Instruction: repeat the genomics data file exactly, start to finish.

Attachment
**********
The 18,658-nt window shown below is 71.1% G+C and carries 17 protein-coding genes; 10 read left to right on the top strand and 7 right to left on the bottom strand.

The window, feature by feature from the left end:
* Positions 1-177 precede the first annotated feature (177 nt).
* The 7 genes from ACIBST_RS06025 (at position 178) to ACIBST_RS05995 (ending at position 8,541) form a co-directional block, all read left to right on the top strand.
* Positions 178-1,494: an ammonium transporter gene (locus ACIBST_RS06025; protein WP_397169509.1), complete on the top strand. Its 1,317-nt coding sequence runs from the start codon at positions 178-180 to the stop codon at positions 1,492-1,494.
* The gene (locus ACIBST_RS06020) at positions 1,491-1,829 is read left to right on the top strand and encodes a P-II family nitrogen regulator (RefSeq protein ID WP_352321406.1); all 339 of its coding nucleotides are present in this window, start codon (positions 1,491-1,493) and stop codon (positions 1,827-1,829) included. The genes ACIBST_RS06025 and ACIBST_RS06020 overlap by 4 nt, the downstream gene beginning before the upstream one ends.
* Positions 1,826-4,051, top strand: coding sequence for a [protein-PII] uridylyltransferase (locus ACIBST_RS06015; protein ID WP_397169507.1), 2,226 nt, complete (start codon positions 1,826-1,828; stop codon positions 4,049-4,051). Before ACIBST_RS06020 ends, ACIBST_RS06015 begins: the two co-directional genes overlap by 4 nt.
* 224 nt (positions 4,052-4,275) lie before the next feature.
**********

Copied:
The 18,658-nt window shown below is 71.1% G+C and carries 17 protein-coding genes; 10 read left to right on the top strand and 7 right to left on the bottom strand.

The window, feature by feature from the left end:
* Positions 1-177 precede the first annotated feature (177 nt).
* The 7 genes from ACIBST_RS06025 (at position 178) to ACIBST_RS05995 (ending at position 8,541) form a co-directional block, all read left to right on the top strand.
* Positions 178-1,494: an ammonium transporter gene (locus ACIBST_RS06025; protein WP_397169509.1), complete on the top strand. Its 1,317-nt coding sequence runs from the start codon at positions 178-180 to the stop codon at positions 1,492-1,494.
* The gene (locus ACIBST_RS06020) at positions 1,491-1,829 is read left to right on the top strand and encodes a P-II family nitrogen regulator (RefSeq protein ID WP_352321406.1); all 339 of its coding nucleotides are present in this window, start codon (positions 1,491-1,493) and stop codon (positions 1,827-1,829) included. The genes ACIBST_RS06025 and ACIBST_RS06020 overlap by 4 nt, the downstream gene beginning before the upstream one ends.
* Positions 1,826-4,051, top strand: coding sequence for a [protein-PII] uridylyltransferase (locus ACIBST_RS06015; protein ID WP_397169507.1), 2,226 nt, complete (start codon positions 1,826-1,828; stop codon positions 4,049-4,051). Before ACIBST_RS06020 ends, ACIBST_RS06015 begins: the two co-directional genes overlap by 4 nt.
* 224 nt (positions 4,052-4,275) lie before the next feature.